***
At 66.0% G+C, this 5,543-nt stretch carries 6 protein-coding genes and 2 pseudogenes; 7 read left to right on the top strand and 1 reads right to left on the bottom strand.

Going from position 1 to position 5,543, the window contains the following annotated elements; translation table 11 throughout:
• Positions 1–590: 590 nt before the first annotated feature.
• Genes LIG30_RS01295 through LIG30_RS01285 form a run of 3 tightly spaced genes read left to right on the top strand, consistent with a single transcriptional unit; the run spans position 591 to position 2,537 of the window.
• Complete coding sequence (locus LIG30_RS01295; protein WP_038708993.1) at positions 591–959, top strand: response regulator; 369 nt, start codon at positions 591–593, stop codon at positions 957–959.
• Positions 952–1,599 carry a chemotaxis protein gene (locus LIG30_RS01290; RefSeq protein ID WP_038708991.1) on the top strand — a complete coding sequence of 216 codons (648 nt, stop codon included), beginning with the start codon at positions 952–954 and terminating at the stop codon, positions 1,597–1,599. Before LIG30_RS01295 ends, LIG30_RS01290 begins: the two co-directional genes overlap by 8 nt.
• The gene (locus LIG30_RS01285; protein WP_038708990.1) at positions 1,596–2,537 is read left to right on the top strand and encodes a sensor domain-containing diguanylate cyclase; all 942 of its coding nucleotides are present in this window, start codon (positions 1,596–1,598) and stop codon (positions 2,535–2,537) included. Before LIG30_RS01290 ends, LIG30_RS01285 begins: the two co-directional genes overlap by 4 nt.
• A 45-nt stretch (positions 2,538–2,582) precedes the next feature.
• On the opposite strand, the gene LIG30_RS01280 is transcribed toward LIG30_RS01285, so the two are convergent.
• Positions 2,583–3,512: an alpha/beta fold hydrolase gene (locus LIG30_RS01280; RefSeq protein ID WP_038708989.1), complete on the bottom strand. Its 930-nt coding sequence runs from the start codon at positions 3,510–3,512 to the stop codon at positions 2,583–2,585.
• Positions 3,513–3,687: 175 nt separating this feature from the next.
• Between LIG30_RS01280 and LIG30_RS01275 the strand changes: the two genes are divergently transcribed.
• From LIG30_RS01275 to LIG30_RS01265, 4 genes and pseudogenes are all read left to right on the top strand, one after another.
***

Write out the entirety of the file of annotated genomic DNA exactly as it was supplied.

At 66.0% G+C, this 5,543-nt stretch carries 6 protein-coding genes and 2 pseudogenes; 7 read left to right on the top strand and 1 reads right to left on the bottom strand.

Going from position 1 to position 5,543, the window contains the following annotated elements; translation table 11 throughout:
• Positions 1–590: 590 nt before the first annotated feature.
• Genes LIG30_RS01295 through LIG30_RS01285 form a run of 3 tightly spaced genes read left to right on the top strand, consistent with a single transcriptional unit; the run spans position 591 to position 2,537 of the window.
• Complete coding sequence (locus LIG30_RS01295; protein WP_038708993.1) at positions 591–959, top strand: response regulator; 369 nt, start codon at positions 591–593, stop codon at positions 957–959.
• Positions 952–1,599 carry a chemotaxis protein gene (locus LIG30_RS01290; RefSeq protein ID WP_038708991.1) on the top strand — a complete coding sequence of 216 codons (648 nt, stop codon included), beginning with the start codon at positions 952–954 and terminating at the stop codon, positions 1,597–1,599. Before LIG30_RS01295 ends, LIG30_RS01290 begins: the two co-directional genes overlap by 8 nt.
• The gene (locus LIG30_RS01285; protein WP_038708990.1) at positions 1,596–2,537 is read left to right on the top strand and encodes a sensor domain-containing diguanylate cyclase; all 942 of its coding nucleotides are present in this window, start codon (positions 1,596–1,598) and stop codon (positions 2,535–2,537) included. Before LIG30_RS01290 ends, LIG30_RS01285 begins: the two co-directional genes overlap by 4 nt.
• A 45-nt stretch (positions 2,538–2,582) precedes the next feature.
• On the opposite strand, the gene LIG30_RS01280 is transcribed toward LIG30_RS01285, so the two are convergent.
• Positions 2,583–3,512: an alpha/beta fold hydrolase gene (locus LIG30_RS01280; RefSeq protein ID WP_038708989.1), complete on the bottom strand. Its 930-nt coding sequence runs from the start codon at positions 3,510–3,512 to the stop codon at positions 2,583–2,585.
• Positions 3,513–3,687: 175 nt separating this feature from the next.
• Between LIG30_RS01280 and LIG30_RS01275 the strand changes: the two genes are divergently transcribed.
• From LIG30_RS01275 to LIG30_RS01265, 4 genes and pseudogenes are all read left to right on the top strand, one after another.